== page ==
That being said, I would not be concerned about it at a level lower than junior high. Junior high is when the "spirit of competition" takes the first serious step increase, and at that point I'd be more concerned. I coached junior high for 6 years and some of those kids can really hit as they're starting to develop and there can be a LARGE difference in physical capability. By junior/senior year most kids are caught up again at roughly the same level of ability, but everyone is so much bigger and faster that the impacts can be brutal on every play.


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    Re: Youth Football/Question for parents

    My son is a 4th grader and plays in the WDSM league. Last year I can only remember one hit that I would call "hard". Like most people are saying at the higher levels is where you might have to rethink whether or not your kids continue to participate.



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    Re: Youth Football/Question for parents

    Yeah, when my son was in youth, it was broken up into purple (4th and 5th grade) and gold (5th and 6th grade)- never 4th grade vs 6th, even in practice.

    When my son was on purple, I was watching the gold thinking he was going to get killed the next year, but when it came, he was that much bigger and prepared for it. Same thing last year when I was watching the 8th graders, but I'm guessing he'll be 190-200 lbs and be ready for that too.



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    Re: Youth Football/Question for parents

    Most of the youth leagues (at least around my area) divide the kids into weight classes so at least you're not colliding with people a lot bigger than you. Serious injury could still occur, of course, but I think that makes it a little less likely.

    The youth league in Cedar Rapids used to boast (and I haven't been around it for a few years so it might have changed since I heard this) that they'd never had a broken bone and they've been at it a lot of years now.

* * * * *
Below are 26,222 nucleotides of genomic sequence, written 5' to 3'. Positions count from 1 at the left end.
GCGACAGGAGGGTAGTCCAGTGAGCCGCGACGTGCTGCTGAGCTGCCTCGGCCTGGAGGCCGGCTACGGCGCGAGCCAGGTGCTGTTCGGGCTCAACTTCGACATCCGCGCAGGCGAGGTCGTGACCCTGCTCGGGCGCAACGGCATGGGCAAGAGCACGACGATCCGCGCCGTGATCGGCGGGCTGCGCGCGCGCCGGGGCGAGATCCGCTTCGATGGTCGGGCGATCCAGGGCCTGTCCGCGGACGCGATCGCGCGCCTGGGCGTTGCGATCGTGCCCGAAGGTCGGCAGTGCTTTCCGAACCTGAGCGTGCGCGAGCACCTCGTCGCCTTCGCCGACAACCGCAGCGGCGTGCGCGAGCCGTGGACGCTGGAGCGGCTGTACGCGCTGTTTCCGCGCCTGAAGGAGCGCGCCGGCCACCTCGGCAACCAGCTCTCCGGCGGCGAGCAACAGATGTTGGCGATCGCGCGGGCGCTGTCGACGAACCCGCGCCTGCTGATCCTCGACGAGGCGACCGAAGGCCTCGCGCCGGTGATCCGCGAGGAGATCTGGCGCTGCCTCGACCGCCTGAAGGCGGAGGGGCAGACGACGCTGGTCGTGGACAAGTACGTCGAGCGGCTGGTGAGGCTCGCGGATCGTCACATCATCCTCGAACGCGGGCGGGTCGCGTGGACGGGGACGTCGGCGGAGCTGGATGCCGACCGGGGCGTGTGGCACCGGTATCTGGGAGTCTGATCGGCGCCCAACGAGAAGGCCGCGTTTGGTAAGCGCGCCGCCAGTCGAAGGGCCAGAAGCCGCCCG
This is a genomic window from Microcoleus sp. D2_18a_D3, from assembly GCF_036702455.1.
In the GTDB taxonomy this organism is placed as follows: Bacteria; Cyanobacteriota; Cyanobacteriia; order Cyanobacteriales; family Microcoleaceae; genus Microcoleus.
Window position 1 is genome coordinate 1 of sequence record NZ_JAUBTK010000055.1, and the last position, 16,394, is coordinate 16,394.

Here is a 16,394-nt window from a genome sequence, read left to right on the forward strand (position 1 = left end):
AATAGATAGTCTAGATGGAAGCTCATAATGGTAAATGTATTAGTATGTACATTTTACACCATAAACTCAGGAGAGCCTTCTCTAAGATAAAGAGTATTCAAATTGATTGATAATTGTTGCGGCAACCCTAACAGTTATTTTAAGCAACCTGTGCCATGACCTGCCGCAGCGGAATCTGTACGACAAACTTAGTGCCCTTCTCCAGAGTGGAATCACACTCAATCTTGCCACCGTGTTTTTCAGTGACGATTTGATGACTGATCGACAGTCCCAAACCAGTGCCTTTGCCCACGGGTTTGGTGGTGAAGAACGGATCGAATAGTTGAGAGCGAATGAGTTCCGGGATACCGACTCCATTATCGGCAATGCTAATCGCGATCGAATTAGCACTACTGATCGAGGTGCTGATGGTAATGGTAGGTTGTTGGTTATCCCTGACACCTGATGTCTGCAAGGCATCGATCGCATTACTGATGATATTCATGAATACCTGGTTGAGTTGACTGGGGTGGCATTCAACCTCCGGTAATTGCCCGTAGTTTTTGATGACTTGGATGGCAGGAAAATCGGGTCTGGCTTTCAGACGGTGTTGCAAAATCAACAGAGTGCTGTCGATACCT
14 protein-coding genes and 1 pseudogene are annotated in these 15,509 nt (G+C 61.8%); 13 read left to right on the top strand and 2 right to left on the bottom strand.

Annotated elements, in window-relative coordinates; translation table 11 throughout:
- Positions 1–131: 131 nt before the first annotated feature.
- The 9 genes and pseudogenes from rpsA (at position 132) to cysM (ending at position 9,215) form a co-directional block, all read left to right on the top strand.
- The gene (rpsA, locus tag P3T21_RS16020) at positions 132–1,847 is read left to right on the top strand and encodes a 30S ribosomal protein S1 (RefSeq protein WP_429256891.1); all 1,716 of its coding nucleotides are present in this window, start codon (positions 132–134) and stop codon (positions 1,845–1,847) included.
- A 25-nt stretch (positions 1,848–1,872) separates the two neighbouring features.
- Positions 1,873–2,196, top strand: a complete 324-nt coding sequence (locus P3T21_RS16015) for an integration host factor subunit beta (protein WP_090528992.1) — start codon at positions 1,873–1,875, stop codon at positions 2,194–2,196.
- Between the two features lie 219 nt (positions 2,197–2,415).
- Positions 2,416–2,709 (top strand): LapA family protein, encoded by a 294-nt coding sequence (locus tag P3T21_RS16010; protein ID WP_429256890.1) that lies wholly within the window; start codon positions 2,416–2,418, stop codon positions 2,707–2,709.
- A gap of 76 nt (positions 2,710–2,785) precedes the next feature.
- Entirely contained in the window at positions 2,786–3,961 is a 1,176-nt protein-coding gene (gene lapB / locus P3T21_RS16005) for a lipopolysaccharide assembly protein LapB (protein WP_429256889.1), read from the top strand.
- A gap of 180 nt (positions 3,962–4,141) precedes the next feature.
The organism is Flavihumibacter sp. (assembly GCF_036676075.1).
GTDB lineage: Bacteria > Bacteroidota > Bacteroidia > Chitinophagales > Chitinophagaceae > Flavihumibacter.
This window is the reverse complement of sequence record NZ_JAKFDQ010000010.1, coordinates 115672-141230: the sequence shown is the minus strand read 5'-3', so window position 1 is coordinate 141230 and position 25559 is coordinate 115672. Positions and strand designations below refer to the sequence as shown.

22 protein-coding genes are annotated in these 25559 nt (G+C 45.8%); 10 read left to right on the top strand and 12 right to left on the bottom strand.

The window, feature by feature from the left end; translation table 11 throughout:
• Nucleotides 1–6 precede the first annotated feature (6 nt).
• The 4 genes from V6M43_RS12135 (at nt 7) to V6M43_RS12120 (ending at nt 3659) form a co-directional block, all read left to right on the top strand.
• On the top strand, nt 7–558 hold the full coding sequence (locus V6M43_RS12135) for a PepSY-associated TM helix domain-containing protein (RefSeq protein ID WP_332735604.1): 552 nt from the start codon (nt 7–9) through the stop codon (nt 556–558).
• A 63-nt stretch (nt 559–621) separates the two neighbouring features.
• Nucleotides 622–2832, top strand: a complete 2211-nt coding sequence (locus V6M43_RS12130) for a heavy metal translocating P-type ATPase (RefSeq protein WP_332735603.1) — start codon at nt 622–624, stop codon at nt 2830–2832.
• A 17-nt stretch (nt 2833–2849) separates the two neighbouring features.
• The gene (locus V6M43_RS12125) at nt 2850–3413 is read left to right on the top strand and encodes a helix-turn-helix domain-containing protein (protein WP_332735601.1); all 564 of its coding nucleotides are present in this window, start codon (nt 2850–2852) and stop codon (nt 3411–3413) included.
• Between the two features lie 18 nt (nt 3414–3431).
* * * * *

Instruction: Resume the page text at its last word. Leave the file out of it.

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    Re: Youth Football/Question for parents

    Quote Originally Posted by mkadl View Post
    I have two sons that went through youth football. The youngest did not play football anymore after his freshman year and the older one participated in 2 state championship games. The WDMlPYFL for kids before middle school is well regulated and the cover all the safety stuff prior to the season, once the season starts. Crack back blocks, reverses intending to just level someone out are called by coaches, the "referees often at our games were reffing at a level that is was perfect for them, I can't imagine many of the refs doing a high school game. 2 -3 yard line splits were often the norm. ( This widened the tackle box, which is very important when bending the "safety rules") I see absolutely no advantage to have someone younger than middle school participating in full padded football. The skills and techniques to be learned at that age do not require pads. If a kid that age can learn tackling and blocking technique without pads, if you can't tackle or block the you hope you can catch or pass the ball. I understand the team thing, and the hanging out with friends thing, but the more mature "being a part of a team and buying into tearing your hearts out for each other mentality isn't there yet. As a person over 50 with 3 kids out of school, youth football is just recreation, IMHO. And to answer the OPs question, don't worry about concussions. Or lock your kid in a padded room, your choice. If you don't permit football (if he wants to play) then what is your next step in preventing concussions? Just askin.
    There is a huge gap between worrying about concussions and locking your kid in a padded room.

    I'm not overly concerned about the young kids, but to say you shouldn't have ANY concern, with what they have learned about hits in kids, is ridiculous.

    Part of my concern is that if my kids have my body type at all, they are going to be rail skinny. And I agree with the guy who said I'm not overly concerned with big hits, more with repeated hits which we don't know a lot about yet.

    As far as what I would do, I'd probably plan now and steer him into another sport besides football so it's never an issue, which is one reason I am bringing up now when they are 2 years old and the leagues are several years away.